Salep and boza are among the top drinks that should be tried in İstanbul during the winter. To immerse yourself in the city's spirit, there’s nothing quite like sipping one of these time-honoured concoctions as you stroll İstanbul’s bustling streets and narrow lanes. Let’s get to know the delightful winter flavours of salep and boza, which will leave a lasting impression on your taste buds and evoke happy memories of your time in İstanbul.


Salep: A Potion that Transcends Centuries

Made from the powder of dried Anatolian orchid roots, salep is a timeless flavour believed to have been consumed for more than millennia. Today’s version of this tasty beverage originated during the Ottoman era. Allegedly a staple in the Ottoman palaces, salep was considered to have medicinal properties. In the seventeenth century, street vendors began selling this traditional drink in winter, carrying the precious liquid in large buckets and serving it from capacious porcelain cups. To this day, salep remains a winter essential in İstanbul and can be found across the city.  


Salep powder, a crucial ingredient in the famous Maraş ice cream, is cooked with milk and sugar until it thickens into a deliciously aromatic and tasty beverage. Sprinkled with cinnamon, a cup of hot salep offers intense comfort and instant warmth on chilly days. In addition, some claim that the drink, packed with essential minerals, offers numerous health benefits, including boosting the immune system. Indeed, a hot salep will keep you energised while exploring İstanbul!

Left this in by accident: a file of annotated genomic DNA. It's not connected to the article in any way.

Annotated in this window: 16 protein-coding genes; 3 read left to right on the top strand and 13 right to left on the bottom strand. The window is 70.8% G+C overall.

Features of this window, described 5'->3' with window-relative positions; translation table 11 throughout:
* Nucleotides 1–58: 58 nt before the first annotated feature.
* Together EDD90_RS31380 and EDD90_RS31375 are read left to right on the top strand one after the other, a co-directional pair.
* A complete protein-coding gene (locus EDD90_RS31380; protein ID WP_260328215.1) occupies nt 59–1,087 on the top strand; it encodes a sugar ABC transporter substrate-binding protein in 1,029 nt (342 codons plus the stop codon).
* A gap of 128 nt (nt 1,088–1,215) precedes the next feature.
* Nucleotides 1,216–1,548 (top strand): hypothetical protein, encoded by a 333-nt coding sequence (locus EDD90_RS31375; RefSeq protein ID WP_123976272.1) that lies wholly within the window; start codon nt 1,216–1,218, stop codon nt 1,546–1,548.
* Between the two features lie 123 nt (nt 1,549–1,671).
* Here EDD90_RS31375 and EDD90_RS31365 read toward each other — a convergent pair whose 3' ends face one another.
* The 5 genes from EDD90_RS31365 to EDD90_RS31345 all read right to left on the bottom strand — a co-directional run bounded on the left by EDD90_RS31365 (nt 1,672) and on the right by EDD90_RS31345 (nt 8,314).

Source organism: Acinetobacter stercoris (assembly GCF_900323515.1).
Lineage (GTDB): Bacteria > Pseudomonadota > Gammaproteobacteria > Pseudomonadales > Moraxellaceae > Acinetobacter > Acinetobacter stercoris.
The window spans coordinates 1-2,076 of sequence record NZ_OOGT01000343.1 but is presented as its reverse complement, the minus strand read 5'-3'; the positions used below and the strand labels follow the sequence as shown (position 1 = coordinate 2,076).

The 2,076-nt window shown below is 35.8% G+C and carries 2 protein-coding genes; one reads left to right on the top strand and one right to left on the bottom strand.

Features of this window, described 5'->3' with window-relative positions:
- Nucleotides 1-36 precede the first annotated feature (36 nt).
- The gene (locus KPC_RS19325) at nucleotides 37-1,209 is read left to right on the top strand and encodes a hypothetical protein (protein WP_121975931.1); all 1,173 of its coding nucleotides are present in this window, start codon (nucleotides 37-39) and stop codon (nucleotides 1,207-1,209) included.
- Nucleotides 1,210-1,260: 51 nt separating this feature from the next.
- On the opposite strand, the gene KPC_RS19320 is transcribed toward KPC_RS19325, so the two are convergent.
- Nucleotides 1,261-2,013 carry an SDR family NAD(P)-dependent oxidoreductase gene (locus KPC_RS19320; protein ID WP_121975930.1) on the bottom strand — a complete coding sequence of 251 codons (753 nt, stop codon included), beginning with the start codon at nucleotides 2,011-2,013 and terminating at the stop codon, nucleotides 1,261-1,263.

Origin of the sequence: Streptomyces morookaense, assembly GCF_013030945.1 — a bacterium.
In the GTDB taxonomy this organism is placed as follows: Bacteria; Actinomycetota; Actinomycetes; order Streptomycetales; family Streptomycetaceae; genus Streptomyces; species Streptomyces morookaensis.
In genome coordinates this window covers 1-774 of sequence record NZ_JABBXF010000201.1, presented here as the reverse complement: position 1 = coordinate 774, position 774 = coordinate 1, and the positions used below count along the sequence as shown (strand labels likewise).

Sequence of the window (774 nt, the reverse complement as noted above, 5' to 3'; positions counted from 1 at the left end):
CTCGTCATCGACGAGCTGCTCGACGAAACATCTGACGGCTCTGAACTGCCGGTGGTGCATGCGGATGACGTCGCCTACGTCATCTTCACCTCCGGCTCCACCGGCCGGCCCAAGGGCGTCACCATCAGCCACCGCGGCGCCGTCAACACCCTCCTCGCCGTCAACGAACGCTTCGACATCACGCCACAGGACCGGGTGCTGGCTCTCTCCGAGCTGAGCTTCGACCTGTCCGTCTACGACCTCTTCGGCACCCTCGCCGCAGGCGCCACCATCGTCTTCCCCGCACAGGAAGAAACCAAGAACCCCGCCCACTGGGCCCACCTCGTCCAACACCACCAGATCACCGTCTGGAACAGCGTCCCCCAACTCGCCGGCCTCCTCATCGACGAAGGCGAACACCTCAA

Where to Drink: Thankfully, many of İstanbul’s top salep spots also offer fabulous views of the iconic Bosphorus. We suggest savouring your salep in one of the neighbourhoods along the Bosphorus, including Üsküdar and Ortaköy. Salep is also served in picturesque areas such as Pierre Loti Hill and Çamlıca Hill, which feature lovely city views.


Boza: Perfect for Cosy Winter Nights

Another popular winter brew in İstanbul is boza. Enjoyed by people of all ages, boza is a fermented grain beverage, usually made with millet, though corn, wheat and other grains have also been used. With a tangy flavour and a thick consistency, the robust drink supplies nourishment and warmth. During the Ottoman Era, bozahanes (boza houses) were lively social hubs where people gathered to enjoy cups of boza. Furthermore, on winter nights in İstanbul, boza sellers would roam the streets. Though not widely practised these days, the tradition still exists; visitors to İstanbul may hear calls of “boza” when walking around at night. Boza is considered a powerful source of healing, packed with antioxidants and probiotics, as well as vitamins and minerals that help boost the immune system.


Where to Drink: The Vefa neighbourhood, near the Suleymaniye Mosque on the Historical Peninsula, is a top spot for boza. When winter arrives, İstanbul’s boza fans flock to the area’s celebrated boza shops, forming lengthy queues at the entrances. Depending on the drinker’s preference, boza is garnished with either cinnamon or yellow chickpeas.